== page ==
In its monthly economic bulletin for December, the central bank said that the successful completion of the European Central Bank stress tests by four lenders in October “is one of the most favourable developments of the past year.”
This, and the implementation of a number of reforms, “repositions the banking system on healthy foundations and gives the opportunity to the banking sector to focus on its basic role and contribute decisively to the economic recovery of Cyprus,” the CBC monthly report said.
“The healthy and sufficiently capitalised banks will be in a position to provide viable loans to households and small to medium sized enterprises that are the driving force of the country’s economic activity.”
The CBC report added that the systemic lenders have raised their capitalisation levels to “a very satisfactory, under the circumstances, degree with prospects of further strengthening, while the banking regulatory and supervisory framework has also been enhanced.”
The bigger banks, it said, are proceeding with their restructuring plans, while the introduction of corporate governance has improved and the changes will be on going.
After these development, the CBC said that it will be able toconcentrate its efforts on the restructuring of loans, which “should be reasonable, fair and viable”, which will on the one hand help lower the level of non-performing loans (NPLs) and on the other have a positive impact on interest rates and the economic climate in general.
As regards the real economy, and in particular the rate of change of the real GDP, the developments, although still negative, seem to be better than expected, the CBC said.
While the predictions within the conclusions of the fifth review of the economic adjustment programme with the Troika of international lenders in June had expected a recession of 4.2%, the most recent revised reviews of the IMF and the European Commission see a contraction of real GDP by 3.2% and 2.8%, respectively. According to the latest data, the CBC estimates this contraction to end up at 2.6%.
During their fifth review, the international lenders predicted a public sector deficit in 2014 of 4.7% of GDP. However, this estimate has already been surpassed, as according to the revised IMF and EC projections the surplus is seen at 4.4% and 3%, respectively. These revisions make the fiscal estimates for 2015 more promising, considering, of course, that the consistent and prudent implementation of the state budget will continue.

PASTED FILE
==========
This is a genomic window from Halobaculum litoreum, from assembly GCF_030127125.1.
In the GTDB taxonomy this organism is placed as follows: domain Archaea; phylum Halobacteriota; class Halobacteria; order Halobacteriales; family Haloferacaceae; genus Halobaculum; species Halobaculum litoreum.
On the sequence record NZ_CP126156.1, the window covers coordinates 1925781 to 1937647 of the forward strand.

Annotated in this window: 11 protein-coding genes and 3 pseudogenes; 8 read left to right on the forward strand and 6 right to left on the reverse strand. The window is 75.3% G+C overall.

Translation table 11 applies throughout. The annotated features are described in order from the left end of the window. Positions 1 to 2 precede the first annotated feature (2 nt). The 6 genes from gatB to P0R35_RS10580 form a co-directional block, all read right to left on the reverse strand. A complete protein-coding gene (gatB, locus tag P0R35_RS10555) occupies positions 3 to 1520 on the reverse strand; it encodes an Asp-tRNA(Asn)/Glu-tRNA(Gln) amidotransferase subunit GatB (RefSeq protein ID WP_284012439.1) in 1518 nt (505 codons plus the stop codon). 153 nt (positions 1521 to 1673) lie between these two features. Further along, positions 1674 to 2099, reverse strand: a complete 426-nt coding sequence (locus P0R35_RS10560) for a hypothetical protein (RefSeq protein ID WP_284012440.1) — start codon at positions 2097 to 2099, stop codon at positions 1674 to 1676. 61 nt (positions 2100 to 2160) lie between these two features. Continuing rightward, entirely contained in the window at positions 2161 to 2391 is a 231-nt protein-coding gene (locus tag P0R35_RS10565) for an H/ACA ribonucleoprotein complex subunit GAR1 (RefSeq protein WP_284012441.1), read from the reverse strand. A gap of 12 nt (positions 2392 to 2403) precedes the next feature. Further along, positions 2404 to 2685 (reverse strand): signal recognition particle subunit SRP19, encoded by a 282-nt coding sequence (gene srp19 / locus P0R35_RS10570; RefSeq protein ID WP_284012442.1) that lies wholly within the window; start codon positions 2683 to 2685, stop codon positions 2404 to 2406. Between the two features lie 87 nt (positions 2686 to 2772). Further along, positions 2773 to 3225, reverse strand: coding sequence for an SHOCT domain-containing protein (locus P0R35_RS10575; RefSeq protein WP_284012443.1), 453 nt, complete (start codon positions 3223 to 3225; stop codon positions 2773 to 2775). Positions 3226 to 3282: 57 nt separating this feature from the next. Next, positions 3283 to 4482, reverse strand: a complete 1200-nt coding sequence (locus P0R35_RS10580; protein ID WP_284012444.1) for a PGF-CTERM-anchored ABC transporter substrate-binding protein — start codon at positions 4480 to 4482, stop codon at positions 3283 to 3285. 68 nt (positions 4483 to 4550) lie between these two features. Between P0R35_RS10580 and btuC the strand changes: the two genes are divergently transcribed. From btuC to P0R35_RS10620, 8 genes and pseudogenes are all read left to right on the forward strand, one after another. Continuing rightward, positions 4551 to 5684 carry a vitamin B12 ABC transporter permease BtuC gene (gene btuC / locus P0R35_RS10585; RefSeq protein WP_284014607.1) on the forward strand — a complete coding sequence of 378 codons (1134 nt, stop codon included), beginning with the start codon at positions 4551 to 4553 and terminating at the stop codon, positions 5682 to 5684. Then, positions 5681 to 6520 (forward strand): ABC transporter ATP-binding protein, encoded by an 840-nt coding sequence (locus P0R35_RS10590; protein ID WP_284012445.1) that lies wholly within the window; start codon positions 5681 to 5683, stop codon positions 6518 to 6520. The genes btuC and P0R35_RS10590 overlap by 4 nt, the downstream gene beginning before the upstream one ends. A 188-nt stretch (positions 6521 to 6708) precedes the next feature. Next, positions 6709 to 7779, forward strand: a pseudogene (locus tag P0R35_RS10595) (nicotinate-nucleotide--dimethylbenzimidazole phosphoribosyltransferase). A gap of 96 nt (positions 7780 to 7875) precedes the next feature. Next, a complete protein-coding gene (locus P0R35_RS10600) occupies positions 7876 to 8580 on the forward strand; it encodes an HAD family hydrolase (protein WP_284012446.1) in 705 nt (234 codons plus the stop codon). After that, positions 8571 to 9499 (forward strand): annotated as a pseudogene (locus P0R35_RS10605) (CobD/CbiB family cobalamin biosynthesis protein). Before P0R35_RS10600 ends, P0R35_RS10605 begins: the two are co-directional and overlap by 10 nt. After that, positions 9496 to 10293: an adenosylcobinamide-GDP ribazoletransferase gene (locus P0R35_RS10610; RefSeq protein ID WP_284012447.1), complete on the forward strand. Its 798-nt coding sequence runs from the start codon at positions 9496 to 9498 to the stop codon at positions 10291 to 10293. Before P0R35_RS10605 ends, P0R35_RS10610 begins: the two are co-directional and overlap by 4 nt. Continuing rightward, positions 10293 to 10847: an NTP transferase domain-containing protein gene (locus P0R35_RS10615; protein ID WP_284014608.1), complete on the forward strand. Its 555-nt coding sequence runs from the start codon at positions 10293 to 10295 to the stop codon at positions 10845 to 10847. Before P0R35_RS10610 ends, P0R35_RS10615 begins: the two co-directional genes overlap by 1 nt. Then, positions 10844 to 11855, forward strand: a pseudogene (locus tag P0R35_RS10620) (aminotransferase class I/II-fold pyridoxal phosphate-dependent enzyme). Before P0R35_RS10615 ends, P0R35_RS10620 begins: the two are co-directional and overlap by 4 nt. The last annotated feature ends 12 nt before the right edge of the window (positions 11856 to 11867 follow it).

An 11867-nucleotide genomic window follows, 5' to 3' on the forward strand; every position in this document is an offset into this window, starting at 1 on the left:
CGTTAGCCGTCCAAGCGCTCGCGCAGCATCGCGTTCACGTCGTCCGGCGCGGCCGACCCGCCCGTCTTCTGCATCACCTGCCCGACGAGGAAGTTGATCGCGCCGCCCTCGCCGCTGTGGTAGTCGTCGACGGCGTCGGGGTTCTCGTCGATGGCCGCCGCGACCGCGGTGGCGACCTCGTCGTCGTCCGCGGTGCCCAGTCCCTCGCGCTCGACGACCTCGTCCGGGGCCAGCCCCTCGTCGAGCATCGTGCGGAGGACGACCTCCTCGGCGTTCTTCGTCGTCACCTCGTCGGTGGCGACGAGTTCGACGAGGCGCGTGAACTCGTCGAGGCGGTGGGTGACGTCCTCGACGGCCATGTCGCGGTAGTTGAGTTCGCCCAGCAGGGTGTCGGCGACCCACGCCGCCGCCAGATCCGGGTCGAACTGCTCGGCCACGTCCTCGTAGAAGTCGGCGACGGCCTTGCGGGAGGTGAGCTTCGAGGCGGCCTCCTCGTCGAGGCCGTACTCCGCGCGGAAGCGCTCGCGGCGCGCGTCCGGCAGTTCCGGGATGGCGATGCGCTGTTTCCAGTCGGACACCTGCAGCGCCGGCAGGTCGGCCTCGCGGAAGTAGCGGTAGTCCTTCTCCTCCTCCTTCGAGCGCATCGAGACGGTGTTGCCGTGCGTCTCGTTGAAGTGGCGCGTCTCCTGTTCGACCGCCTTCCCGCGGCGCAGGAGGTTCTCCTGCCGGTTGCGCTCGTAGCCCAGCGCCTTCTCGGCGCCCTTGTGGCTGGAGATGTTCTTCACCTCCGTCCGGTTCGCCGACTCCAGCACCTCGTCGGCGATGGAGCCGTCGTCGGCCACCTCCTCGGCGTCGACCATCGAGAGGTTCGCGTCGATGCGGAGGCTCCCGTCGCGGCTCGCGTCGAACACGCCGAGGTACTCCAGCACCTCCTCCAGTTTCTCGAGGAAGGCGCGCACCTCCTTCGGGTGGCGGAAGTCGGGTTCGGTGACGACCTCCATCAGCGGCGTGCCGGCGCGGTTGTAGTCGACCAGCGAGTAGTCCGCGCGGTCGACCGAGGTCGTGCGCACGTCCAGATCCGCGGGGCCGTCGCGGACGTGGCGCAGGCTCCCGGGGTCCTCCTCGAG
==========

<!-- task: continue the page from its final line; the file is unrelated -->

As regards the fifth review, however, last October saw the first delay in the implementation of the economic adjustment programme, according to the MoU.
“As a result, the fifth review was not completed in time and the consequent financing of €436 million was not paid as planned,” the CBC said.
It added, “The reasons that led to the delay, i.e. disagreements over the legislation on foreclosures (the passage of which is an MoU obligation), should be resolved so that the funding will go ahead in the near future.”
The developments so far in the banking sector, the public finances and the economy create positive prospects for the country’s exit from the crisis, the CBC report said. This is also highlighted in the analyses of the rating agencies that recently proceeded with upgrades of the Cyprus economy. These also reflect on the gradual, yet stable, recovery of the credibility the markets see in the Cyprus banking sector and the economy in general.
However, this is not enough and should not lead to complacency. The ultimate aim is the full rehabilitation of trust in the economy, securing healthy macroeconomic conditions and achieving a viable development within conditions of full employment, the CBC report concluded.
Source: Financial Mirror